Renee Lowden grew up in Sheepshead Bay, Brooklyn and graduated from James Madison High School. She calls it “quite an experience” to have gone to the same high-achieving school as characters like Bernie Sanders, Carole King, and Ruth Bader Ginsberg.
However, no matter her educational attainment at the time, she says women didn’t have many career choices in the 1960’s.
“It was either a teacher, a nurse, or a secretary, or get married,” says Lowden, who ended up going to Long Island University for education and teaching for 30 years. “I told my dad, ‘I could’ve been a doctor!’ My dad replied, ‘but you love teaching!'”
And that is the absolute truth. Lowden loved teaching so much, that after she officially retired in 1997, Lowden wrote a book called, “You Have to Go to School, You’re the Teacher: 300 Classroom Strategies to Make Your Classroom Easier and More Fun!” – now in its third edition. She says the title came from her father, because it was something he used to tell her jokingly. When her publisher wanted her to change the title, Lowden refused and says she’s glad she did because that’s how she started getting invitations to schools around the country to speak and motivate teachers to not quit the often difficult profession.
“I began teaching when I was 21 in the Bed-Stuy area of Brooklyn – where Jay Z is from, and I chose to stay there,” says Lowden. “People asked me why do you stay there? And my answer was, ‘How could I not?’ When those kids like you, they love you.”
She says she was Jay Z’s sixth grade teacher, and that he was super bright.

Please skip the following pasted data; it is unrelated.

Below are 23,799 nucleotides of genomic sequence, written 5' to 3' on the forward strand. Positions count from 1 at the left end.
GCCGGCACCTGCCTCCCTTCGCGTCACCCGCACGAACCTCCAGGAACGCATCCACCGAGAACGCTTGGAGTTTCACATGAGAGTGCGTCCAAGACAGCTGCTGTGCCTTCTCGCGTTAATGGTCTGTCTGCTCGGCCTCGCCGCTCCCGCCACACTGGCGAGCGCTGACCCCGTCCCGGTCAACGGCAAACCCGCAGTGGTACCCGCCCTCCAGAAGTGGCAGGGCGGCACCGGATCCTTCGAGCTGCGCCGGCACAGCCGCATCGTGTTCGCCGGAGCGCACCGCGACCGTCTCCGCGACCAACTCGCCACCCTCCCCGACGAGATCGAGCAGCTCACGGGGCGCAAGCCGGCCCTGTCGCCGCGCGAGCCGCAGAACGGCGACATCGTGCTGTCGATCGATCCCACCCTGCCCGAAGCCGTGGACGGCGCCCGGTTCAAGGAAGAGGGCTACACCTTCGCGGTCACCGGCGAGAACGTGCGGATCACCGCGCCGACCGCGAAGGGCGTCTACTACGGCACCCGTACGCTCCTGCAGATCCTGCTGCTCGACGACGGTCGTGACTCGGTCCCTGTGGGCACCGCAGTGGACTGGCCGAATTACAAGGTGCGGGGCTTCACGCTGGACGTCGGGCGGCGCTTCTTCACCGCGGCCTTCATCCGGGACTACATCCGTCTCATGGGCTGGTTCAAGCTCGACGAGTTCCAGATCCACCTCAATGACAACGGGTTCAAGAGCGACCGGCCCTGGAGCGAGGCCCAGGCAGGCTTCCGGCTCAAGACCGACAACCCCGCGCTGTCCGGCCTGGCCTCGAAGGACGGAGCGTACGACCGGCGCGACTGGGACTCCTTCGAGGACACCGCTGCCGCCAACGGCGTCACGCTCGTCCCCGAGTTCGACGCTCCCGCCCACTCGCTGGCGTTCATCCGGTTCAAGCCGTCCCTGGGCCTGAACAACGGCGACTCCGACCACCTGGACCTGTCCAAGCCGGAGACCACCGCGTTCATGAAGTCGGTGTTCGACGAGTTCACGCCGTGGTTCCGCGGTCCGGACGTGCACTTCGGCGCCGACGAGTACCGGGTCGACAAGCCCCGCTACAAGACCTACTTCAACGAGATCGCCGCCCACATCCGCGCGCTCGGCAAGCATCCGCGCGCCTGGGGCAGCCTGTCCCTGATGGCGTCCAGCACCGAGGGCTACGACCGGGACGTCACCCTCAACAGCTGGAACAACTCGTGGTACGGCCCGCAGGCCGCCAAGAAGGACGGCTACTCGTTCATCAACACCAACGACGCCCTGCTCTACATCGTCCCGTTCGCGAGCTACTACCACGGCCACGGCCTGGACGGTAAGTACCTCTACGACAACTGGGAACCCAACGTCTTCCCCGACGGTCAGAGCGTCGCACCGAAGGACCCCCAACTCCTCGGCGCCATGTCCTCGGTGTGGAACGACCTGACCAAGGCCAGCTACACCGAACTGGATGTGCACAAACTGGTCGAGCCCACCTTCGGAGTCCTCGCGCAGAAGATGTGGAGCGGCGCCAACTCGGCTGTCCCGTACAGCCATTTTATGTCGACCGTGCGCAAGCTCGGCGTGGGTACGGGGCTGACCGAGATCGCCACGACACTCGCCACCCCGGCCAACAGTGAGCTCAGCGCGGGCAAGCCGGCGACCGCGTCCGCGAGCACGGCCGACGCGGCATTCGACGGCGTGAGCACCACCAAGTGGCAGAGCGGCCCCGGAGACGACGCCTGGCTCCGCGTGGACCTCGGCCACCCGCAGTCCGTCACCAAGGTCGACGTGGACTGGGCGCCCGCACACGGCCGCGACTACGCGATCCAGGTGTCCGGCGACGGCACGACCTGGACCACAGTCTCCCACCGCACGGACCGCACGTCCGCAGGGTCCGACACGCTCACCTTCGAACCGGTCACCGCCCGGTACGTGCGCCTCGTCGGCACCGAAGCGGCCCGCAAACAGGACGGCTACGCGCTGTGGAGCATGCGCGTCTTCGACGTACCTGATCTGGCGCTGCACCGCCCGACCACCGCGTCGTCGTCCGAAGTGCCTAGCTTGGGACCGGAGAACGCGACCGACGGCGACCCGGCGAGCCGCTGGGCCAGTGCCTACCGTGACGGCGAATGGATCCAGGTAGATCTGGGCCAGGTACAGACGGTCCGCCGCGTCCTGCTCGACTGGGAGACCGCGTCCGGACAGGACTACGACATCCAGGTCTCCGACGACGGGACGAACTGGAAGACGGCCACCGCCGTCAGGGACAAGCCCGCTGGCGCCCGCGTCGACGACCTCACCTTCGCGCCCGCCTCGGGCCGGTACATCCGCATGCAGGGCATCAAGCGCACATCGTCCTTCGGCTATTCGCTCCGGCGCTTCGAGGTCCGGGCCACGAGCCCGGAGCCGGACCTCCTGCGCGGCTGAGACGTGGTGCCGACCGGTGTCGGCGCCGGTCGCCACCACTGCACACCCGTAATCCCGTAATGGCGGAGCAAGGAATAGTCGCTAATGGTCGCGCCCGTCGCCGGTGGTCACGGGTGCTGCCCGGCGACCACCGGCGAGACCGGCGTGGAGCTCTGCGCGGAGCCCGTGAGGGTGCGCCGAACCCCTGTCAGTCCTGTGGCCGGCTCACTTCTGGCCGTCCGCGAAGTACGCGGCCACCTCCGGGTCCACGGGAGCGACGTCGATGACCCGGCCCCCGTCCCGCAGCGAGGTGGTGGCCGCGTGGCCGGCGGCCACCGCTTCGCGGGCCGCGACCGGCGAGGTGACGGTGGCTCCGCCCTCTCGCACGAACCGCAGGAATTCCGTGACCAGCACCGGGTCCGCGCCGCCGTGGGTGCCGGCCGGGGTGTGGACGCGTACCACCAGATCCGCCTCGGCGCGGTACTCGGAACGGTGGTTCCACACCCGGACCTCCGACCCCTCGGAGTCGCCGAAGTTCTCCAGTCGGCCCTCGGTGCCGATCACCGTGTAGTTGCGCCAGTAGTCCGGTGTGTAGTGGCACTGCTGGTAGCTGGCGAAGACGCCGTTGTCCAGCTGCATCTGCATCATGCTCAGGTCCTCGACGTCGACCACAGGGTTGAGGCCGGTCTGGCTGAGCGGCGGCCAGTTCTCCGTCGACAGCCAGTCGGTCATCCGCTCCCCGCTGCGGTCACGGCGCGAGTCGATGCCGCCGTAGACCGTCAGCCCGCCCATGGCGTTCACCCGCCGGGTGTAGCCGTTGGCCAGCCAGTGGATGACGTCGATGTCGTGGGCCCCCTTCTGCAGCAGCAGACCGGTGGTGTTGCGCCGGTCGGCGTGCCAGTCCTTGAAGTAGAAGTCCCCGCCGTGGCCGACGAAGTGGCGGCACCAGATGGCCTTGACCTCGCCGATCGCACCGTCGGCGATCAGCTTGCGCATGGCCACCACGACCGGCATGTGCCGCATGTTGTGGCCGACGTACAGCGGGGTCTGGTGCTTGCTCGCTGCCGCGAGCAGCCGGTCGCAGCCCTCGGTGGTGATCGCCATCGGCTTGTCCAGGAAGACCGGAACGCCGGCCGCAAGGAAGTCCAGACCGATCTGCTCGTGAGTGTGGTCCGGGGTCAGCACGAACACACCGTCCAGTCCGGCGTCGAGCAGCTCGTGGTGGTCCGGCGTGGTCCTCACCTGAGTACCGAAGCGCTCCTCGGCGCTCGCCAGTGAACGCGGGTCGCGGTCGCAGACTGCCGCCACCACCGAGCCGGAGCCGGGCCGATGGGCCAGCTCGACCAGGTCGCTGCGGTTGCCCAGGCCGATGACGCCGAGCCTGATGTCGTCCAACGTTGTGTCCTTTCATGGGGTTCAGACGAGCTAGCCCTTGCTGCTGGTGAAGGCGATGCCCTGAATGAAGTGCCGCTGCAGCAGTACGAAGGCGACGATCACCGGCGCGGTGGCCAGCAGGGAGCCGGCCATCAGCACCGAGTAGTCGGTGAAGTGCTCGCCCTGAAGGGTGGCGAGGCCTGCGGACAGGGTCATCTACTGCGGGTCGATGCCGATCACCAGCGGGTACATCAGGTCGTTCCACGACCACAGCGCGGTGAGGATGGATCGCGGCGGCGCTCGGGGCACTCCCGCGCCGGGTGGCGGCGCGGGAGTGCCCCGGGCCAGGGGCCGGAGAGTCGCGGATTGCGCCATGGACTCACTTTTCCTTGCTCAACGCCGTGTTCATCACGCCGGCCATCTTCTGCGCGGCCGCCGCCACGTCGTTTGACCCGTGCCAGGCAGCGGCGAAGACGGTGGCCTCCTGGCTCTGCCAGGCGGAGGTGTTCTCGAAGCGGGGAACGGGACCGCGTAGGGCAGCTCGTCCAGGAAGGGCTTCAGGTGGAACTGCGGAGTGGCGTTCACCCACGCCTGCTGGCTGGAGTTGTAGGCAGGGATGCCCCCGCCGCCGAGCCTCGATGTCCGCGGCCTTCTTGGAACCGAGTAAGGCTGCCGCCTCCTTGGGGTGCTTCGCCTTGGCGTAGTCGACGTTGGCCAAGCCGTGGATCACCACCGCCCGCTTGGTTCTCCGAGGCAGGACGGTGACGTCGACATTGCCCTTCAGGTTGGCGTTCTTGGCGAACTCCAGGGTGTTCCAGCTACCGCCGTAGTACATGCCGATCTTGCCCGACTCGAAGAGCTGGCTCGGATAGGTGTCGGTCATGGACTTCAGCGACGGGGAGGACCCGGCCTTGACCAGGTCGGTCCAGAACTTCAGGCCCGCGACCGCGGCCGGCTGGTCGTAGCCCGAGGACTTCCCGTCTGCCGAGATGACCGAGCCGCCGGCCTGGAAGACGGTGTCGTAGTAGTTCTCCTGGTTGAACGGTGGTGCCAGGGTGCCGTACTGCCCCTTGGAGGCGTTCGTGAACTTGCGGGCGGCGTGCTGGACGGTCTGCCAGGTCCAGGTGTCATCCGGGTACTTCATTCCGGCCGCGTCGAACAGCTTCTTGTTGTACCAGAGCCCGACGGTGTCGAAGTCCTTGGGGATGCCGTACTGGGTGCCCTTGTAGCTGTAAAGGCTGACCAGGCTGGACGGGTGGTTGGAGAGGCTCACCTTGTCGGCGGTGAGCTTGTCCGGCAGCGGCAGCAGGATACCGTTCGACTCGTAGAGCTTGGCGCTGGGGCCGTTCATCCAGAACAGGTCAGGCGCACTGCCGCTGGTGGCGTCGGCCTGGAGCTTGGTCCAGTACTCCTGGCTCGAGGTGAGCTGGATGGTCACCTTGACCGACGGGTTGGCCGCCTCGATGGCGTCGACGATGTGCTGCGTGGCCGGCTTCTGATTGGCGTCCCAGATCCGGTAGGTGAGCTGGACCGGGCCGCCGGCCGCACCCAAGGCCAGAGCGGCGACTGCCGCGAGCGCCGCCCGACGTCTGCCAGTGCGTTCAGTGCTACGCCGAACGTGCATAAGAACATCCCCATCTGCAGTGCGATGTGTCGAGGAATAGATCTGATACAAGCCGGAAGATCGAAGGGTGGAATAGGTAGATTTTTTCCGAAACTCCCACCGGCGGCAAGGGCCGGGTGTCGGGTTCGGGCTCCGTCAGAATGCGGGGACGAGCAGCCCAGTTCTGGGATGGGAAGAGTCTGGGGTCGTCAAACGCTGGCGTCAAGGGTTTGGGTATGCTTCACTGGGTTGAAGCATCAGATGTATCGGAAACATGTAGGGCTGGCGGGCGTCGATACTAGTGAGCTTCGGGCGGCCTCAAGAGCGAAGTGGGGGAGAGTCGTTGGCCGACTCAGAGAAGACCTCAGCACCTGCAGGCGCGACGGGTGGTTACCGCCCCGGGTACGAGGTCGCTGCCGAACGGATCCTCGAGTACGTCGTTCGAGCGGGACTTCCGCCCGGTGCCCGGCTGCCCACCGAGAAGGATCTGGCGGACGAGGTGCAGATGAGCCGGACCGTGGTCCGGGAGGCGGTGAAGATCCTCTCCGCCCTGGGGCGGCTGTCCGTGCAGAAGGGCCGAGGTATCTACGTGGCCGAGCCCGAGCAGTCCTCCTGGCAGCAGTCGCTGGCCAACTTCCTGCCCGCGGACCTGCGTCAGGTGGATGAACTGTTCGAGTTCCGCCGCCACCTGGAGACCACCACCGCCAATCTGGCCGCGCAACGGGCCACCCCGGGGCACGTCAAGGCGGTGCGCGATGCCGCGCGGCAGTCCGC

“He never smiled, but when he did, he’d light up the room for me,” recalls Lowden vividly. “He was reading at the 12th grade level, and he was very needy, because his father had just left. He was a sweet, quiet kid. He was always standing near me. He was just so sweet and loved words…He told me he used to read the dictionary.”
The light-hearted Lowden, who describes herself as “a hippie” at that time, says she taught in Bed-Stuy about 15 years, and later then went to teach at another school in the projects of Chelsea, Manhattan.
“The biggest challenge there was sadly to say a lot of poverty,” says Lowden. “Kids didn’t have glasses. I would buy them glasses sometimes, and they craved attention. Years ago, parents would say if you have problem [with their child], ‘I’ll take care of it.’ Now, they blame the teachers. Now you don’t have the freedom to teach the way you wanted. I was lucky I had freedom, I taught a course in prejudice awareness and sex education – I don’t think I could now.”
Lowden believes she’s learned more from her students than vice versa. One example was when a girl with cerebral palsy came into her classroom to talk to the class. She told them, “I rather you make fun of me than ignore me.”
“She made everyone aware,” says Lowden, and then the next day, the same girl said everyone was saying hello to her.
Lowden, who now lives in Maryland with her husband of 48 years, says she tried to always use these real-life lessons when she taught her students.
“One girl told me, ‘I hate you because you raised my consciousness. Now, I have to fight the world,” says Lowden in her spunky manner, adding how she herself had awakened to injustice when she realized while in college that women needed higher averages than men to graduate. “When you become aware, you start fighting, and that I did.”
As far as what advice she’d tell her younger self with the wisdom she has now in her ’70’s?
“Never look back and say, ‘I didn’t try,'” says Lowden. “I’ve tried everything from skydiving to scuba diving…I was raised not to be adventurous, and my husband brought that out in me. Go with it! Also…Always thank your teachers.”